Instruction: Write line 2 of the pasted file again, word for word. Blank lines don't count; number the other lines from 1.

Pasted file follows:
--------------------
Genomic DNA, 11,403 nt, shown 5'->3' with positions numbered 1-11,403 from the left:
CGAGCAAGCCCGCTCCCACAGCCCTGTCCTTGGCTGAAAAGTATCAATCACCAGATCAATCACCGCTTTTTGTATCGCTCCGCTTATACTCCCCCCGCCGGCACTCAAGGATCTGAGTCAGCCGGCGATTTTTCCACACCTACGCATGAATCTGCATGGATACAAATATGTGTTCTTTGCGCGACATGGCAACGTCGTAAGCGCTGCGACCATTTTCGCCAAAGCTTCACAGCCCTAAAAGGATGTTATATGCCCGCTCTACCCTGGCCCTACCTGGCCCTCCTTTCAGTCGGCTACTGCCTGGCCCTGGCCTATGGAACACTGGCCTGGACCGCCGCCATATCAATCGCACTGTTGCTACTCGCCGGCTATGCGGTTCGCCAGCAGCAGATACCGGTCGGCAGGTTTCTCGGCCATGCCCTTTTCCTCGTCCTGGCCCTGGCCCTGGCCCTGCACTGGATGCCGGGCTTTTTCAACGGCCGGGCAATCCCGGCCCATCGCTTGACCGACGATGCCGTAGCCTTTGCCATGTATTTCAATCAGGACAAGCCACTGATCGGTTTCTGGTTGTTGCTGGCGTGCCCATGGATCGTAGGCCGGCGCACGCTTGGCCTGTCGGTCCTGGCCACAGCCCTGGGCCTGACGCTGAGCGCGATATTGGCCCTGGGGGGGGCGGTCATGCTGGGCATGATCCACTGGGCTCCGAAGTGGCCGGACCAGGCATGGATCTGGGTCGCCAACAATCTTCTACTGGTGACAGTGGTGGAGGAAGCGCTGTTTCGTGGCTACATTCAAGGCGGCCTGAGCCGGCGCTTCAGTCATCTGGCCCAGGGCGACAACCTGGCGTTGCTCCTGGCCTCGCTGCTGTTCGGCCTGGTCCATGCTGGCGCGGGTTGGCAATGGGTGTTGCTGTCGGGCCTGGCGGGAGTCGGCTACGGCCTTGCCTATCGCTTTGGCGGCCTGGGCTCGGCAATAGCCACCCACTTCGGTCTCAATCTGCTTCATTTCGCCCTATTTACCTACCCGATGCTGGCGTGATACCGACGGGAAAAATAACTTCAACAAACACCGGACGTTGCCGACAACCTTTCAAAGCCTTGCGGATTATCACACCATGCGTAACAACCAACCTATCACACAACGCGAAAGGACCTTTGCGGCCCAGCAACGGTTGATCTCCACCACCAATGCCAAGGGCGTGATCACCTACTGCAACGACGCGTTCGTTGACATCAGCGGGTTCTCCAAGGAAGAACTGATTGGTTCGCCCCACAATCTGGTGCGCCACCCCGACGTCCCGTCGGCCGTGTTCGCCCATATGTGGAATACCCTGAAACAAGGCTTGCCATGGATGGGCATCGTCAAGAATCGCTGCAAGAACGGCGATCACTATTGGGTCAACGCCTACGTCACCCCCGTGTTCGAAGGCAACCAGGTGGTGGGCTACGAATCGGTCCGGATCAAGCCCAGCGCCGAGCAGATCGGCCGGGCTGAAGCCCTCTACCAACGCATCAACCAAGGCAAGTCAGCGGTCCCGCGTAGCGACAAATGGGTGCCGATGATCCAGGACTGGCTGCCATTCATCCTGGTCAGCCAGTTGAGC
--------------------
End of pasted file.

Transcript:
CGAGCAAGCCCGCTCCCACAGCCCTGTCCTTGGCTGAAAAGTATCAATCACCAGATCAATCACCGCTTTTTGTATCGCTCCGCTTATACTCCCCCCGCCGGCACTCAAGGATCTGAGTCAGCCGGCGATTTTTCCACACCTACGCATGAATCTGCATGGATACAAATATGTGTTCTTTGCGCGACATGGCAACGTCGTAAGCGCTGCGACCATTTTCGCCAAAGCTTCACAGCCCTAAAAGGATGTTATATGCCCGCTCTACCCTGGCCCTACCTGGCCCTCCTTTCAGTCGGCTACTGCCTGGCCCTGGCCTATGGAACACTGGCCTGGACCGCCGCCATATCAATCGCACTGTTGCTACTCGCCGGCTATGCGGTTCGCCAGCAGCAGATACCGGTCGGCAGGTTTCTCGGCCATGCCCTTTTCCTCGTCCTGGCCCTGGCCCTGGCCCTGCACTGGATGCCGGGCTTTTTCAACGGCCGGGCAATCCCGGCCCATCGCTTGACCGACGATGCCGTAGCCTTTGCCATGTATTTCAATCAGGACAAGCCACTGATCGGTTTCTGGTTGTTGCTGGCGTGCCCATGGATCGTAGGCCGGCGCACGCTTGGCCTGTCGGTCCTGGCCACAGCCCTGGGCCTGACGCTGAGCGCGATATTGGCCCTGGGGGGGGCGGTCATGCTGGGCATGATCCACTGGGCTCCGAAGTGGCCGGACCAGGCATGGATCTGGGTCGCCAACAATCTTCTACTGGTGACAGTGGTGGAGGAAGCGCTGTTTCGTGGCTACATTCAAGGCGGCCTGAGCCGGCGCTTCAGTCATCTGGCCCAGGGCGACAACCTGGCGTTGCTCCTGGCCTCGCTGCTGTTCGGCCTGGTCCATGCTGGCGCGGGTTGGCAATGGGTGTTGCTGTCGGGCCTGGCGGGAGTCGGCTACGGCCTTGCCTATCGCTTTGGCGGCCTGGGCTCGGCAATAGCCACCCACTTCGGTCTCAATCTGCTTCATTTCGCCCTATTTACCTACCCGATGCTGGCGTGATACCGACGGGAAAAATAACTTCAACAAACACCGGACGTTGCCGACAACCTTTCAAAGCCTTGCGGATTATCACACCATGCGTAACAACCAACCTATCACACAACGCGAAAGGACCTTTGCGGCCCAGCAACGGTTGATCTCCACCACCAATGCCAAGGGCGTGATCACCTACTGCAACGACGCGTTCGTTGACATCAGCGGGTTCTCCAAGGAAGAACTGATTGGTTCGCCCCACAATCTGGTGCGCCACCCCGACGTCCCGTCGGCCGTGTTCGCCCATATGTGGAATACCCTGAAACAAGGCTTGCCATGGATGGGCATCGTCAAGAATCGCTGCAAGAACGGCGATCACTATTGGGTCAACGCCTACGTCACCCCCGTGTTCGAAGGCAACCAGGTGGTGGGCTACGAATCGGTCCGGATCAAGCCCAGCGCCGAGCAGATCGGCCGGGCTGAAGCCCTCTACCAACGCATCAACCAAGGCAAGTCAGCGGTCCCGCGTAGCGACAAATGGGTGCCGATGATCCAGGACTGGCTGCCATTCATCCTGGTCAGCCAGTTGAGC